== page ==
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From Yann Ylavic <ylavic....@gmail.com>
Subject Re: Non-blocking ap_get_brigade() doesn't return EAGAIN?
Date Mon, 19 Oct 2015 20:07:38 GMT
Hi Jacob,

[CCing dev@, probably more insight about this from there]

On Mon, Oct 19, 2015 at 6:35 PM, Jacob Champion <champion.p@gmail.com> wrote:
> The patchset I recently folded into mod_websocket [1] rails the CPU when
> using ws:// instead of wss://. The problem appears to be that an empty
> non-blocking read from ap_get_brigade() returns EAGAIN when using SSL, but
> without SSL it is returning SUCCESS with an empty brigade.
>
> Yann, I noticed that you wrote about something similar a while ago [2] but I
> don't know if that conversation went anywhere. Is SUCCESS with an empty
> brigade really a correct postcondition for ap_get_brigade(), or is this a
> bug?

The httpd input filters/handlers usually check for both
APR_STATUS_IS_EAGAIN() or SUCCESS+APR_BRIGADE_EMPTY()...

The latter comes from the core input filter, with the following code
and comment:
        /* We should treat EAGAIN here the same as we do for EOF (brigade is
         * empty).  We do this by returning whatever we have read.  This may
         * or may not be bogus, but is consistent (for now) with EOF logic.
         */
        if (APR_STATUS_IS_EAGAIN(rv) && block == APR_NONBLOCK_READ) {
            rv = APR_SUCCESS;
        }
        return rv;

This comment is about AP_MODE_GETLINE, and I think it predates the way
we handle APR_EOF now, with either:
    /* ...
     * Ideally, this should be returning SUCCESS with EOS bucket, but
     * some higher-up APIs (spec. read_request_line via ap_rgetline)
     * want an error code.
     */
    if (APR_BRIGADE_EMPTY(ctx->b)) {
        return APR_EOF;
    }

or for AP_MODE_READBYTES/AP_MODE_SPECULATIVE:
    if (block == APR_BLOCK_READ && len == 0) {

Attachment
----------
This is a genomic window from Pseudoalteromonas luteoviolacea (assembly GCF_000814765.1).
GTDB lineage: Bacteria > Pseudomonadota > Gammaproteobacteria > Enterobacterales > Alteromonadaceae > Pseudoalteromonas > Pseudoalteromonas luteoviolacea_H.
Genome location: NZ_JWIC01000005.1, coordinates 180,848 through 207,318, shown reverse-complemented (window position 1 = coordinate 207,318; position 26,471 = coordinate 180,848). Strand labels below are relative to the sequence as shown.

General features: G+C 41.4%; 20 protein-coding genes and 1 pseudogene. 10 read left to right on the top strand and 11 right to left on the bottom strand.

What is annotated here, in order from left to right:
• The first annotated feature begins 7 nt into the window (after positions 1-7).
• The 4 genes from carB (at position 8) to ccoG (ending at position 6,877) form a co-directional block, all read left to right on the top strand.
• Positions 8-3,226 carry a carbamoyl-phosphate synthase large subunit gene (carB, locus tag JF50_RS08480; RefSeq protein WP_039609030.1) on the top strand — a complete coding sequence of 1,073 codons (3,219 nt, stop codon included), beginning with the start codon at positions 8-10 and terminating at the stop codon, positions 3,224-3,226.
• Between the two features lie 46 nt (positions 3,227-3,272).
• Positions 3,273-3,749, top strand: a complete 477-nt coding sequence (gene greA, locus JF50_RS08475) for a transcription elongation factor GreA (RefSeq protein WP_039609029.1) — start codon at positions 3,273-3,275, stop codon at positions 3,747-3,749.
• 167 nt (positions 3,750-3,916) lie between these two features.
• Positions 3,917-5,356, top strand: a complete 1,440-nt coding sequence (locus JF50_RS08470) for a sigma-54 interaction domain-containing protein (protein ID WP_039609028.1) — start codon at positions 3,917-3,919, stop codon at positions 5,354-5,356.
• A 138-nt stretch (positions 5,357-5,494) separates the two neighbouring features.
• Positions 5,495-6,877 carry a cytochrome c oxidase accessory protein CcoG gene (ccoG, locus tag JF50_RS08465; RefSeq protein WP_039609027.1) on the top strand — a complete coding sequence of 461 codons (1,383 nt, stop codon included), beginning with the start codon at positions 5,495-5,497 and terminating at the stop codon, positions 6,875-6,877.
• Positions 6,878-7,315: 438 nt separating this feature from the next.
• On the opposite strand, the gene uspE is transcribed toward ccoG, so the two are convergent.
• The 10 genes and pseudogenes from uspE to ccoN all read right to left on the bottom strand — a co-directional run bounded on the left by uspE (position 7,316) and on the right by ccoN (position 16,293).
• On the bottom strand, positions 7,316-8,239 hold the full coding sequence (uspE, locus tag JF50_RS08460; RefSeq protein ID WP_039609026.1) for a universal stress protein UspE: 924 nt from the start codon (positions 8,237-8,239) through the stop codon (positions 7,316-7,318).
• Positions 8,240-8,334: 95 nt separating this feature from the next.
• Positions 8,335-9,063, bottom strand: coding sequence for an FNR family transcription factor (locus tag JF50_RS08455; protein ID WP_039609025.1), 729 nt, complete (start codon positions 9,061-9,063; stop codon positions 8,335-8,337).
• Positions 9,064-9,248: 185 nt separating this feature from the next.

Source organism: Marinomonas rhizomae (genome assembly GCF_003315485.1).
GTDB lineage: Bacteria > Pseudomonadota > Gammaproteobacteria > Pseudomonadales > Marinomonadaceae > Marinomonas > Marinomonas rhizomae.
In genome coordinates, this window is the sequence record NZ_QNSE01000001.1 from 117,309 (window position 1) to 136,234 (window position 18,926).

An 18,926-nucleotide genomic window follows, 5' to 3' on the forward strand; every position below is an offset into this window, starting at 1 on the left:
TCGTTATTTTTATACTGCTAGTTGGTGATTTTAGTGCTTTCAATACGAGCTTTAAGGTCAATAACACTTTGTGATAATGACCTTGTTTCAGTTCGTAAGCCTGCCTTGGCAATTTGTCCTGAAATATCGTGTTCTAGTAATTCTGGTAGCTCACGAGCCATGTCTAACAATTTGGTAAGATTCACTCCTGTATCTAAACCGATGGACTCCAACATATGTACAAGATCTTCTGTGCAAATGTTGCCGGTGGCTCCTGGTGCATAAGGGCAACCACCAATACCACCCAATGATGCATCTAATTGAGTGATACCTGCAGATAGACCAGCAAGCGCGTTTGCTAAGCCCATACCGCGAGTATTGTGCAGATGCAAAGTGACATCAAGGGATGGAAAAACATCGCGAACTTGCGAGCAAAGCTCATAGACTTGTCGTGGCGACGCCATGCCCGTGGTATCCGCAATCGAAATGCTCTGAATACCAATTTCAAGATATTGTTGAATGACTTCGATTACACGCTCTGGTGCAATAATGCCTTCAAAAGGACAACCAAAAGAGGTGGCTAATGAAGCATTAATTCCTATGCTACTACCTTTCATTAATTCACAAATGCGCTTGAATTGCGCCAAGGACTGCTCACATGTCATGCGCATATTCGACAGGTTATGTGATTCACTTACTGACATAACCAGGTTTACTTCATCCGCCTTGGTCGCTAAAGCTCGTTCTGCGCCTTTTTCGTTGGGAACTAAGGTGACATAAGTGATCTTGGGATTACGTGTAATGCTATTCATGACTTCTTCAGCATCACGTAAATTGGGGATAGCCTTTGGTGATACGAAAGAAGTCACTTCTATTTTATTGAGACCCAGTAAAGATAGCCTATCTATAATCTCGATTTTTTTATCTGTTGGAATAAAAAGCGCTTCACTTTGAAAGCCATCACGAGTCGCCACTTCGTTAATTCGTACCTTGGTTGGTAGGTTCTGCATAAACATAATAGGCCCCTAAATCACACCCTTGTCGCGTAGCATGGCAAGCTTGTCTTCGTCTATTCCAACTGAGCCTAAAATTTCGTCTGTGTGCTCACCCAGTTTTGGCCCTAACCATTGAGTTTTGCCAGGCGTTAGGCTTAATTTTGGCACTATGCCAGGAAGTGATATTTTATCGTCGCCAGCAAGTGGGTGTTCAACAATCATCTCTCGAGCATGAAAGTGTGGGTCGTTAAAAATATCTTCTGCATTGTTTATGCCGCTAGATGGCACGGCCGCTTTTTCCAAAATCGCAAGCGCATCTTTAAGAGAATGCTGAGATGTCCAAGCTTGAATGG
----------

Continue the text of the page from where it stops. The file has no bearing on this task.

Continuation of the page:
/* We wanted to read some bytes in blocking mode.  We read
         * 0 bytes.  Hence, we now assume we are EOS.
         *
         * When we are in normal mode, return an EOS bucket to the
         * caller.
         * When we are in speculative mode, leave ctx->b empty, so
         * that the next call returns an EOS bucket.
         */
        [...]
        if (mode == AP_MODE_READBYTES) {
            e = apr_bucket_eos_create(f->c->bucket_alloc);
            APR_BRIGADE_INSERT_TAIL(b, e);
        }
        return APR_SUCCESS;
    }

or else for AP_MODE_READBYTES/AP_MODE_SPECULATIVE still, but non-blocking:
    rv = apr_bucket_read(e, &str, &len, block);
    if (APR_STATUS_IS_EAGAIN(rv) && block == APR_NONBLOCK_READ) {
        /* getting EAGAIN for a blocking read is an error; for a
         * non-blocking read, return an empty brigade. */
        return APR_SUCCESS;
    }
    else if (rv != APR_SUCCESS) {
        return rv;
    }
    [else: try to consume all the buckets non-blocking until
           the requested number of bytes is reached,
           or we would block,
           or EOF]
where e is typically (soon or later) the socket bucket (which will
never return APR_EOF on read, but morph to an empty string instead).

So there are indeed some weirdness here, and probably some room for
simplification and optimization.

For the simplification, I agree we should return EAGAIN for a
non-blocking read which would block, thus simplify several callers
which already check it (they have to, as you said, because of mod_ssl)
along with the empty case.
Not to mention that EAGAIN can also be returned in blocking mode (per
the above code) and is to be considered an error, hence the typical
would-block check is currently mode == APR_NONBLOCK_READ &&
(APR_STATUS_IS_EAGAIN(rv) || EMPTY(bb)) (not really simple...), so
this case should be turned to a real error IMO.
We could also return EAGAIN in AP_MODE_GETLINE, but here we would have
to take care of not returning an incomplete line (though this is not
the case currently, since we return SUCCESS in this case too, while we
could easily keep it buffered in ctx->b).

For the optimization, they are also cases where we could return EOF
early (in non-blocking mode), and save some round trips.
There is no way we can return anything else than EOF on the next calls anyway.

I'll (re)take a look at the thread [2] you mentioned (and refresh my
mind, I don't remember all the details :), and then propose something
to dev@...

Regards,
Yann.

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